A Legacy of Murder: A Kate Hamilton Mystery
“Berry takes her protagonist down the path to discovery, and the perpetrator turns out to be the least likely character. It is a very satisfying ending.”
A Legacy of Murder by Connie Berry is a contemporary mystery set in the small English town of Long Barston, Suffolk. Protagonist Kate Hamilton, an American antiques dealer, is visiting her daughter, Christine, who is interning at an old English manor, Finchley Hall, when things go terribly awry.
As Kate looks forward to spending time with her daughter, the visit turns cold when a young woman's body is discovered floating in Blackwater Lake on the hall grounds. This is not Kate's first encounter with a murder, but this time she has a romantic interest to help her find the culprit, Detective Thomas Mallory of the Suffolk Constabulary.
Life starts to get dicey when Kate realizes that Christine's boyfriend, Tristan, has an eye for other lovely young ladies, much to Christine's distress.
As if Kate's worries about Christine were not enough, she learns that the murdered girl, Tabitha King, was hired to plan an exhibit around the "Finchley Hoard," an age-old collection of valuable antiques owned by the Finchely-fforde family. The festival will be the first time in years that the "Hoard" will be put on display.
When it is learned that Kate's experience with antiques is beyond reproach, the lady of the manor, Lady Barbara Finchley-fforde, approaches Kate and asks her to take on the responsibility of completing the plans for the exhibit. Kate agrees.
Kate learns quickly from Tom that Tabitha's death was not a suicide as first assumed but was actually a murder. Add to that problem the fact that the young woman was pregnant, and the mystery deepens.
Berry's cast of characters is a good one, with just the right number of possible candidates to be responsible for Tabitha's death. Interns: Michael Nash, Prue Goody, and even Christine, may not have a strong motive, but they are in the location. And there are the employees and town citizens: Alex Devereux, the manager of the festival; Gedge the gardener; Peter the gardener's assistant; Vicar Edward Foxe; Mugg the butler; and even Lucien, Lady Barbara's estranged son. Kate has a large group to choose from, and she must whittle down the list until she finds the guilty party.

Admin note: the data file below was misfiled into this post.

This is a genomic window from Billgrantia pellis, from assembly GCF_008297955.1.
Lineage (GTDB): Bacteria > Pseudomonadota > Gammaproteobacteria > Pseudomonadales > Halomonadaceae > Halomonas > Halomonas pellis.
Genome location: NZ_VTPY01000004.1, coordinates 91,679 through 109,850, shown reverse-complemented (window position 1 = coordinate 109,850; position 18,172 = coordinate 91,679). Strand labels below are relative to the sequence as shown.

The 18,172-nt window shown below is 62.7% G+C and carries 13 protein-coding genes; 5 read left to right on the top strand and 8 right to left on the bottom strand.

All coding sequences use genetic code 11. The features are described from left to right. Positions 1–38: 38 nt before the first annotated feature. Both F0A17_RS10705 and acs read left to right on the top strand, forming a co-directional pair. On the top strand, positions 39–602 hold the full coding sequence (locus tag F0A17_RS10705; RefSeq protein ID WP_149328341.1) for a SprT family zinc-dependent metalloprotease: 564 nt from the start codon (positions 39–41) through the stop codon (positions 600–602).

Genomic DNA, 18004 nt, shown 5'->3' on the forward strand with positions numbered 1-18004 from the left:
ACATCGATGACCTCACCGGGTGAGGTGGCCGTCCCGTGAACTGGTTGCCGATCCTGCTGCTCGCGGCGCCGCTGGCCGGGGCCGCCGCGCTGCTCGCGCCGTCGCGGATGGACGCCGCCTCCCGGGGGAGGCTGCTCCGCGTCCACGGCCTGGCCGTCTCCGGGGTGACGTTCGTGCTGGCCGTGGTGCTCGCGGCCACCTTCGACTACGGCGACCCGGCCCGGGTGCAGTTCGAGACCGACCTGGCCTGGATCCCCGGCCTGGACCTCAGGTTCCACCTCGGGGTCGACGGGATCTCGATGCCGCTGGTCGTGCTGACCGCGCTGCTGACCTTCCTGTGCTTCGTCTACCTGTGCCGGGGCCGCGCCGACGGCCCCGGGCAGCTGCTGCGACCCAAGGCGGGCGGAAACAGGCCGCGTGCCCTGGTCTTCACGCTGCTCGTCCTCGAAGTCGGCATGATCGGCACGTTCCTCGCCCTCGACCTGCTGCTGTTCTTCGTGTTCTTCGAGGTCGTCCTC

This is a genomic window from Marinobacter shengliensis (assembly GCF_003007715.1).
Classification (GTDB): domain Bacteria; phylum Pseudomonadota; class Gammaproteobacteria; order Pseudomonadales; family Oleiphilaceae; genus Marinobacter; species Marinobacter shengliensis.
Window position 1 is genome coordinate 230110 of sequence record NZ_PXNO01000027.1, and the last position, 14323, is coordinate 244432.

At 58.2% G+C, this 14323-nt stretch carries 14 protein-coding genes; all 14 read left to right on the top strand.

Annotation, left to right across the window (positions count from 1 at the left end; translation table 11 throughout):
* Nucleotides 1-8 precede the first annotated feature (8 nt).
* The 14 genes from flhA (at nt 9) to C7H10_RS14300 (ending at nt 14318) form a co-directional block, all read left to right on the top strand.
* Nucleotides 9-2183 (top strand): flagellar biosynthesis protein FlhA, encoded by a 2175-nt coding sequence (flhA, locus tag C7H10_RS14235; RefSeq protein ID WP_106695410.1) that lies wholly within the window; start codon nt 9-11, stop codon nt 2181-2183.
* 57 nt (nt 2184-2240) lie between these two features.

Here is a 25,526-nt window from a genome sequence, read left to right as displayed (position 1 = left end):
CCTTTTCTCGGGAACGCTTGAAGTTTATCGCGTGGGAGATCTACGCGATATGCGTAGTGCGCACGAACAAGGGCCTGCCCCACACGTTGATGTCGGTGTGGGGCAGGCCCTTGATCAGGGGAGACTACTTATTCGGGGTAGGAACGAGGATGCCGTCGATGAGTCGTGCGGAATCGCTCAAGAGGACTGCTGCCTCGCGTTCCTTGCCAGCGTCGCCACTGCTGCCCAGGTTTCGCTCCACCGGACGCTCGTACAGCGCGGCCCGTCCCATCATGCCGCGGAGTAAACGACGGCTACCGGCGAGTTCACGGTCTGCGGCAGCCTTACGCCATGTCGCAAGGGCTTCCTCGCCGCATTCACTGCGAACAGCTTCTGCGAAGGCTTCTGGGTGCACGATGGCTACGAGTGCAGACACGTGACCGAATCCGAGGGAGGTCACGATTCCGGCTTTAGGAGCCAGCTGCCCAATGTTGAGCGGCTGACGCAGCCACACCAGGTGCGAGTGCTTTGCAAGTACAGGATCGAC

Berry also adds two intriguing characters: Ivor Tweedy, the owner of the local antiques shop and Kate’s sometime sidekick; and Vivian Bunn, friend and companion to Lady Barbara.
The story takes several well-planned twists and turns as the plans for the festival and the search for the murderer begin to overlap. The prize possession of the Finchley Hoard is a ring once owned by one of Lady Barbara's ancestors. Although thought lost, the ring turns up just in time to make its appearance at the festival. And yet, a series of thefts occurring around the region puts everyone on their guard, lest the ring is stolen at the festival.
As the investigation continues, a stranger is seen lurking through the neighborhood, and the question becomes, Is this Lucien, the long-lost son? When the stranger is murdered on the grounds, it is soon learned that Lucien is not the victim. And the question remains, where is Lucien?
The water begins to get muddied for Kate when she learns that both murders might be connected with a murder that occurred over 20 years ago on the manor grounds—a murder that Lucien was suspected of committing. At the same time, Christine and Tristan's relationship seems to be crumbling when Alex steps in to create the inevitable triangle.
As the festival begins, security is tight. The festival is a success, and yet the worst possible thing that could happen does: the ring is stolen. At the same time, Alex disappears, and as the search party combs the grounds, her crumpled body is found. Although she is alive, she is unconscious. The prime suspect surfaces: Christine. The verbal and physical fisticuffs they had over Tristan, and Christine's refusal to account for her time puts her in Tom's crosshairs.
Kate is more determined than ever to find the real perpetrator of the crimes and she follows a path with Ivor Tweedy to uncover information about several unaccounted-for Hoard items, and their search leads them to a reclusive collector and several answers.
Berry takes her protagonist down the path to discovery, and the perpetrator turns out to be the least likely character. It is a very satisfying ending. Plus, she leaves the door open for more mysteries and romance with Kate and Tom. This one is a keeper.